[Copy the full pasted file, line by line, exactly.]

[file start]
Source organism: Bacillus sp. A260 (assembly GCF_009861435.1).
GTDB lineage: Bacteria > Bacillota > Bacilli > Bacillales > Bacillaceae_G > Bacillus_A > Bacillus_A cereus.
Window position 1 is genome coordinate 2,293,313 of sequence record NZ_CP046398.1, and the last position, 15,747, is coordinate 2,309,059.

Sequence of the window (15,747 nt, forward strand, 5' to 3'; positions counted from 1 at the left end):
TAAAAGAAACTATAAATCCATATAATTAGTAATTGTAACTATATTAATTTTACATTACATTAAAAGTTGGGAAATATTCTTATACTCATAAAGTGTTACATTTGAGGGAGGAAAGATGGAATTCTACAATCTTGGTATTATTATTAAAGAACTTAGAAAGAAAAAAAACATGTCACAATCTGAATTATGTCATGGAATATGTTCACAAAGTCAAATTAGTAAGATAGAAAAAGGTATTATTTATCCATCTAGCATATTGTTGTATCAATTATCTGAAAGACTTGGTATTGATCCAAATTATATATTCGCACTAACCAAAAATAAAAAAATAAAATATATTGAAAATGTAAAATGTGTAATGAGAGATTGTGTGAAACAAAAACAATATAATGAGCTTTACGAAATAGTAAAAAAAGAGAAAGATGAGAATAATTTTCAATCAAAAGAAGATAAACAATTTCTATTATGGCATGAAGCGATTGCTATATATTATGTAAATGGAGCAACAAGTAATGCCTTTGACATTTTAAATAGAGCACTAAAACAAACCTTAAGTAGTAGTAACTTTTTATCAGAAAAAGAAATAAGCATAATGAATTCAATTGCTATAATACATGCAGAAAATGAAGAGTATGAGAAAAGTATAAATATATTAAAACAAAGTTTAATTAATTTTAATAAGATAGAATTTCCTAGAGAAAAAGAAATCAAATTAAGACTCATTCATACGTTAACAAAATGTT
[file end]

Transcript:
Source organism: Bacillus sp. A260 (assembly GCF_009861435.1).
GTDB lineage: Bacteria > Bacillota > Bacilli > Bacillales > Bacillaceae_G > Bacillus_A > Bacillus_A cereus.
Window position 1 is genome coordinate 2,293,313 of sequence record NZ_CP046398.1, and the last position, 15,747, is coordinate 2,309,059.

Sequence of the window (15,747 nt, forward strand, 5' to 3'; positions counted from 1 at the left end):
TAAAAGAAACTATAAATCCATATAATTAGTAATTGTAACTATATTAATTTTACATTACATTAAAAGTTGGGAAATATTCTTATACTCATAAAGTGTTACATTTGAGGGAGGAAAGATGGAATTCTACAATCTTGGTATTATTATTAAAGAACTTAGAAAGAAAAAAAACATGTCACAATCTGAATTATGTCATGGAATATGTTCACAAAGTCAAATTAGTAAGATAGAAAAAGGTATTATTTATCCATCTAGCATATTGTTGTATCAATTATCTGAAAGACTTGGTATTGATCCAAATTATATATTCGCACTAACCAAAAATAAAAAAATAAAATATATTGAAAATGTAAAATGTGTAATGAGAGATTGTGTGAAACAAAAACAATATAATGAGCTTTACGAAATAGTAAAAAAAGAGAAAGATGAGAATAATTTTCAATCAAAAGAAGATAAACAATTTCTATTATGGCATGAAGCGATTGCTATATATTATGTAAATGGAGCAACAAGTAATGCCTTTGACATTTTAAATAGAGCACTAAAACAAACCTTAAGTAGTAGTAACTTTTTATCAGAAAAAGAAATAAGCATAATGAATTCAATTGCTATAATACATGCAGAAAATGAAGAGTATGAGAAAAGTATAAATATATTAAAACAAAGTTTAATTAATTTTAATAAGATAGAATTTCCTAGAGAAAAAGAAATCAAATTAAGACTCATTCATACGTTAACAAAATGTT